Our drag diva Star tells the story of the life of an Israeli boy coming of age. Directing a troupe of troops, key moments are reenacted, replete with laughter and silent horror. Sometimes devastating, sometimes challenging and always cabaret, the audience experiences life at an individual level so often lost in tales of armed hostilities.

This show has been challenged in the past as being anti-Israel (especially during it’s run in Edinburgh). But it is clearly more nuanced than people give it credit for. Above all, Ballad is about the undeniably negative effect war has on both sides, whether the combatants are soldiers or non-state actors. In a way, this cabaret is as much about healing as about conflict – and choosing to move on towards a more peaceful future.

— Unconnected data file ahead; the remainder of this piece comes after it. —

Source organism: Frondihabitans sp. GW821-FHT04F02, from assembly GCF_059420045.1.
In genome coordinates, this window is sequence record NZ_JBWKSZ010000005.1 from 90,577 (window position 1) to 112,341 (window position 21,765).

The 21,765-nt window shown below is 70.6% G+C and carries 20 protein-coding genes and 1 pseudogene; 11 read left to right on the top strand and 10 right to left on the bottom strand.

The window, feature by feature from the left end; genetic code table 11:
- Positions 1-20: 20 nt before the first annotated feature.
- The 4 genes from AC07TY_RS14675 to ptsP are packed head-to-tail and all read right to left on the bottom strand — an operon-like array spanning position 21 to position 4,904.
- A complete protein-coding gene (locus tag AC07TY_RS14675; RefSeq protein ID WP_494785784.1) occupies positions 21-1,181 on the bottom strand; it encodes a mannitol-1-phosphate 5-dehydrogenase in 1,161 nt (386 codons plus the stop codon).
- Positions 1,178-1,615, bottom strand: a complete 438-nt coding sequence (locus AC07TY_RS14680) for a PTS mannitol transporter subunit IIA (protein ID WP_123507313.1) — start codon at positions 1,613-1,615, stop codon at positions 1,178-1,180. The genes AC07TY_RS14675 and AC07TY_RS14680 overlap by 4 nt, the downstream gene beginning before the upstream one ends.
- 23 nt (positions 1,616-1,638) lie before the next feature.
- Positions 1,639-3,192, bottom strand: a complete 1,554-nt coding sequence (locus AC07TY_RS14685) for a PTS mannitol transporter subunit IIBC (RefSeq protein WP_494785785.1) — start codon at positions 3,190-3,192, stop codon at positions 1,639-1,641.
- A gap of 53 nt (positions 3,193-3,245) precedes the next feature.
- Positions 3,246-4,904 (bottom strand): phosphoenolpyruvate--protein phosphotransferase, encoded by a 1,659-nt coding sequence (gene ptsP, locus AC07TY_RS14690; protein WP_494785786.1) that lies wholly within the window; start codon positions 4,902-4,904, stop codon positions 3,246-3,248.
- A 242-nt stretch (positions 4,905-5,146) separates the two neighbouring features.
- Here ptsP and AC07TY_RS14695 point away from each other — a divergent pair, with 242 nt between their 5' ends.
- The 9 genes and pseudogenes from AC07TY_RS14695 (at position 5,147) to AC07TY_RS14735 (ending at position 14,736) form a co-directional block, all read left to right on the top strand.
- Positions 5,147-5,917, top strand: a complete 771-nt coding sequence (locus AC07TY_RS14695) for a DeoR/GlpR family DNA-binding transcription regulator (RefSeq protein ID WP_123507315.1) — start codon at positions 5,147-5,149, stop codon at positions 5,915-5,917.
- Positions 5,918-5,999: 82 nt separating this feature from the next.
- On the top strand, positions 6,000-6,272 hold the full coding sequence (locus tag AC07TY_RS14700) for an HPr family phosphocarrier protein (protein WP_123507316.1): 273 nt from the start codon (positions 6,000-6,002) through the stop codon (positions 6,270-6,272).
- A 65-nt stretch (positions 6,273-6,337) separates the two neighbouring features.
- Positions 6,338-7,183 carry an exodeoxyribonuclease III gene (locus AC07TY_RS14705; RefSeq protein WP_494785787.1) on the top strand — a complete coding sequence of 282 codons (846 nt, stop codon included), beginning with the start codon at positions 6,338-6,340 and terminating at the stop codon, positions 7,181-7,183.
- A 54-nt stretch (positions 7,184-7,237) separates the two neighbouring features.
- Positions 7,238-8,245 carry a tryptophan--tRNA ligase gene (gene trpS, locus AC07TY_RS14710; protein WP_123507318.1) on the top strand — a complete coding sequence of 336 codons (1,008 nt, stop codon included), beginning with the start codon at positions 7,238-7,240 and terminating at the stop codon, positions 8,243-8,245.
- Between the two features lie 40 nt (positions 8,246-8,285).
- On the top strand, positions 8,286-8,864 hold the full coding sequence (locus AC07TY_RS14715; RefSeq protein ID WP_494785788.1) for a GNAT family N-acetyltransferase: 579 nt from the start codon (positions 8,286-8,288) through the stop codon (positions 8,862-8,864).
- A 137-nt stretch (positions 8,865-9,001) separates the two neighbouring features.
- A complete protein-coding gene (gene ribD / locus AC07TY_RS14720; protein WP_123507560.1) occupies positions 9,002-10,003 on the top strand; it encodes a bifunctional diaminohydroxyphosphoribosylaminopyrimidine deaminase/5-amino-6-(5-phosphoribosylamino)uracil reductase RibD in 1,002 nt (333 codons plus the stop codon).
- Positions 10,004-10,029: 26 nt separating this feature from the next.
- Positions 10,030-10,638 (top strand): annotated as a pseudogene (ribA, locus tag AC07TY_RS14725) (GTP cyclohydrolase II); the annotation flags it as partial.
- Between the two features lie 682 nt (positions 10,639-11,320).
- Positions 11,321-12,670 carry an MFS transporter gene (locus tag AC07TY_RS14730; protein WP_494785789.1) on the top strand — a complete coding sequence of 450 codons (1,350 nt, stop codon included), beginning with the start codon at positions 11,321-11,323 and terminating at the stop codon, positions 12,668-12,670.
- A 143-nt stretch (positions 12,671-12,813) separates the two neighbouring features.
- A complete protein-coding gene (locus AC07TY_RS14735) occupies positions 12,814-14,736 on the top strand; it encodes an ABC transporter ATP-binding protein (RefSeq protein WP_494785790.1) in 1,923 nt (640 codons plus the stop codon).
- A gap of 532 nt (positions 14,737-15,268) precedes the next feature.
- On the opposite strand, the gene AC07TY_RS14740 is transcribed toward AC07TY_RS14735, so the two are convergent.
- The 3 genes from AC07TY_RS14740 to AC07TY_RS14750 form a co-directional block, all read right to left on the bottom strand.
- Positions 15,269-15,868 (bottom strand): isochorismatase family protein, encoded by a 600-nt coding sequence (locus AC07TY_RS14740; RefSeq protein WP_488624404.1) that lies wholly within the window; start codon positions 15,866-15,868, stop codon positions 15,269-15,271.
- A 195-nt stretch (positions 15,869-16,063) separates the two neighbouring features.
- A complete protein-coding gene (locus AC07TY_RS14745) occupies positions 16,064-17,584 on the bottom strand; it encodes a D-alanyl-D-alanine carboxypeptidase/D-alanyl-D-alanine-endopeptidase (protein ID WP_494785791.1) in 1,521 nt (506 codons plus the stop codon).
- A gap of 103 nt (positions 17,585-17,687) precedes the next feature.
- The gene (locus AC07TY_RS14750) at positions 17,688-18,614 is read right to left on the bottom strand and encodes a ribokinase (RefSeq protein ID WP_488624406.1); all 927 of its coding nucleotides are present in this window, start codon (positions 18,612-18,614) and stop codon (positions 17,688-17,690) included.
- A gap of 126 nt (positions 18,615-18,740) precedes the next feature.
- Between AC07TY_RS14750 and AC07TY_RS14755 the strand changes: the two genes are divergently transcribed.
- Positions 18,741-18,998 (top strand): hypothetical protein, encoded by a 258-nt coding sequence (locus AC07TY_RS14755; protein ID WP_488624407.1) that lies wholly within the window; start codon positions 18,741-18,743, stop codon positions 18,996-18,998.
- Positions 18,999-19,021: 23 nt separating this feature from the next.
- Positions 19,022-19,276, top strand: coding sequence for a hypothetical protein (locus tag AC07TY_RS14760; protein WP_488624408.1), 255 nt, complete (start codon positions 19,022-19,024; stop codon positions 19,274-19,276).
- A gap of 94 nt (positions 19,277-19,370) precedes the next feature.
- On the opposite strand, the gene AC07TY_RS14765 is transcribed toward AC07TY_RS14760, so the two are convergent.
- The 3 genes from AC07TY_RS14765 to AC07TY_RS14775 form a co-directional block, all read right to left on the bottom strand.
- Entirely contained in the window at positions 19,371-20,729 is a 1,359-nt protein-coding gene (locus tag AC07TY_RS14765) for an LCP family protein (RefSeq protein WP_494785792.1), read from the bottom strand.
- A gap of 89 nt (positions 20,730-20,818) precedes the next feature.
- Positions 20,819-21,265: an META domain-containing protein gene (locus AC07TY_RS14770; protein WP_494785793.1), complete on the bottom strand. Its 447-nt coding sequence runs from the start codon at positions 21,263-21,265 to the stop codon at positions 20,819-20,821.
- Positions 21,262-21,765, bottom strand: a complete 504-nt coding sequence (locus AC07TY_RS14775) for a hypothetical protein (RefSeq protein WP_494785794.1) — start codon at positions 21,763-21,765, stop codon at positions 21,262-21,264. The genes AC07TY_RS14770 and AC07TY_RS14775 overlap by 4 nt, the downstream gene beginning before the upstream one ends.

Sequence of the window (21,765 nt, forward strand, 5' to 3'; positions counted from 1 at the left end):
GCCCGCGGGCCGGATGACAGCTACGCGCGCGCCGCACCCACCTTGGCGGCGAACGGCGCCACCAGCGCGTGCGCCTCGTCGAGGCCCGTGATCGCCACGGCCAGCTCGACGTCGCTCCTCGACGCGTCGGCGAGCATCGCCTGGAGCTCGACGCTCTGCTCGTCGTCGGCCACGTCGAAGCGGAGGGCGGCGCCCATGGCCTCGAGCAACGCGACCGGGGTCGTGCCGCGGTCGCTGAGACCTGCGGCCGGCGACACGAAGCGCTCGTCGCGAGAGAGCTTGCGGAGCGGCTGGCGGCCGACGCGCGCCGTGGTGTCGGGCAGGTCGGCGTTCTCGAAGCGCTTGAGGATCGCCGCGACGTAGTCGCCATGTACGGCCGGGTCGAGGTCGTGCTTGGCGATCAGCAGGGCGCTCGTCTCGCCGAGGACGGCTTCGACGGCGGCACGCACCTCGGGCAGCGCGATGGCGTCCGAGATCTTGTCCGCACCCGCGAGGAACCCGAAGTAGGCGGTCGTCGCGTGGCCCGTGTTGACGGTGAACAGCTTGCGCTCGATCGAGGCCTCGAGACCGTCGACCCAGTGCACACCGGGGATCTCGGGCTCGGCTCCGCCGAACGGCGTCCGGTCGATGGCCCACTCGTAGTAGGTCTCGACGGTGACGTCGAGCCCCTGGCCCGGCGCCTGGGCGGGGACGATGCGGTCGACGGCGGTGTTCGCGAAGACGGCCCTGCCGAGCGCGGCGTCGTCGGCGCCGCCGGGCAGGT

Alicia: One thing’s for sure – Ballad of the Burning Star is not lacking in talent, and the most lasting impression I had for the entire performance was awe at how physically exhausting the choreography was, and how tight the ensemble work was along with it (both with and without the charming/formidable Nir Paldi). This pairs well with the company’s mission for harnessing the universal language of the body in their performance. The skillful musicianship of Adam Pleeth was also a delightful component and really brought the story to life.

Theatre Ad Infinitum's 'Ballad-of-the-Burning-Star'. Photo by Alex Brenner

Theatre Ad Infinitum’s ‘Ballad-of-the-Burning-Star’. Photo by Alex Brenner